And it all begins at home. Get ready to trick out your place into a Halloween masterpiece with some of the same smart devices you rely on to make your life easier.

With the tap of a finger, you can transform your home into a spooky haunted house—or scare the pants off your neighbors. Cue evil laughter here!

Ready to get started? Here’s how to use the latest apps and tech to transform your home into the spookiest, most festive place on the block.

1. Spooky indoor lighting

Lighting sets the mood for any celebration,

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Law Grad Goes Into Labor While Taking the Bar Exam, Has Her Baby and Finishes Her Test

Brianna Hill wasn’t going to let anything stand in the way of her taking the bar exam, not even giving birth. And, that is exactly what happened one week ago.

Hill, a recent Loyola University of Chicago School of Law graduate, was in active labor, contractions and all, while taking the first portion of the bar exam, she told Above The Law magazine.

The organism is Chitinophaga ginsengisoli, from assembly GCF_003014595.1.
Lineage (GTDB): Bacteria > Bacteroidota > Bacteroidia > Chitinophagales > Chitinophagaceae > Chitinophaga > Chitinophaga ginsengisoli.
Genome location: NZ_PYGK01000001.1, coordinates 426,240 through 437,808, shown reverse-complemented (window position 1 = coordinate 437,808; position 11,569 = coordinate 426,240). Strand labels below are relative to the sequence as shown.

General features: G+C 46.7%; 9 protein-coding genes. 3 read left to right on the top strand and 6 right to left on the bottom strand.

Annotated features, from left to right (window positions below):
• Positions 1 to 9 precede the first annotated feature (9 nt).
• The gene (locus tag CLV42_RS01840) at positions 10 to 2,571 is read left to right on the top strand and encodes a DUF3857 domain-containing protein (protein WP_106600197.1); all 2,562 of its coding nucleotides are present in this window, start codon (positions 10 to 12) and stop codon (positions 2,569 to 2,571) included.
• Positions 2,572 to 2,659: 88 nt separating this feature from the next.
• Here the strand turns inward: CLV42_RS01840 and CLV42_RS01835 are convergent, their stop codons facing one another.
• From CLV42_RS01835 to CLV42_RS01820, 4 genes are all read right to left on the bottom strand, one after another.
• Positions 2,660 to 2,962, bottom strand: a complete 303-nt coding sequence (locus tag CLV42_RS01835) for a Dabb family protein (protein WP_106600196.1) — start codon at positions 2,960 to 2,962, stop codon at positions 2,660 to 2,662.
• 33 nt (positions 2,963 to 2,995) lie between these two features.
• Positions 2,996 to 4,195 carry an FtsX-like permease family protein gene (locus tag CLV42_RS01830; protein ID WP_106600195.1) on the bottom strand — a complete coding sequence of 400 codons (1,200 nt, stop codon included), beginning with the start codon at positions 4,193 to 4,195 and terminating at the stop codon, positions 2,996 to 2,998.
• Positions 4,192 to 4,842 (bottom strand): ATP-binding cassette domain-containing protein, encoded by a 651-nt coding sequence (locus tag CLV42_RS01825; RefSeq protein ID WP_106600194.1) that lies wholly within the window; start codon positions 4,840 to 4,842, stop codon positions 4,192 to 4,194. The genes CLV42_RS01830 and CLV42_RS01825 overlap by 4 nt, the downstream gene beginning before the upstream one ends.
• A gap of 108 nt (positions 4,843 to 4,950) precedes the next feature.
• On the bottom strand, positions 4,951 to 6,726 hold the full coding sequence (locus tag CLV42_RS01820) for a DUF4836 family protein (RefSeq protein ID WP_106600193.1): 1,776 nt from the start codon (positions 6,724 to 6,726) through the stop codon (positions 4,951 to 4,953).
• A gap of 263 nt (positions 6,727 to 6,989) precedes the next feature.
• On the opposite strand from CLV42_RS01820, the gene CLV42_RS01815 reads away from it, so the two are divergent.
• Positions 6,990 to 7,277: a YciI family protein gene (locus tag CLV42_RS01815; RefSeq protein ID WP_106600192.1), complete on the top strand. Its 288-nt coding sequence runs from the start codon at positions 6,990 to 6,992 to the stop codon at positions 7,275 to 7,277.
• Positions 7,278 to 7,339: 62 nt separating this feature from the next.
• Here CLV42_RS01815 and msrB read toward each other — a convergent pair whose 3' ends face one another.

“I started taking the MPT but since we were remote I couldn’t leave view of the camera. As soon as I stood up when I finished, I knew my water had broken,” she told the legal publication.

So she did what any willful, courageous, determined woman would do: she powered through it. 

“I took my break, got myself cleaned up, called my husband, midwife and mom, cried because I was a little panicked, then sat down to take the MEE,” she said. 

What made the exam particularly

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Walmart completes work remodeling Alliance location



a sign on the side of a building: Walmart storefront


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Walmart storefront

ALLIANCE  Walmart has completed remodeling projects in its store at 2700 W. State St.

The changes offer a new look and help customers save time, said Sarah Hall, store manager, in a press release. 

“Nearly every department in this store was refreshed in one way or another and our customers will immediately notice the exciting updates when they walk through the door,” she said.

Changes covered the basics: new signs, lighting and flooring throughout the store, remodeled bathrooms, new shelving and lower fixtures, and an increased number of products in the home, pets, sporting goods and hardware sections.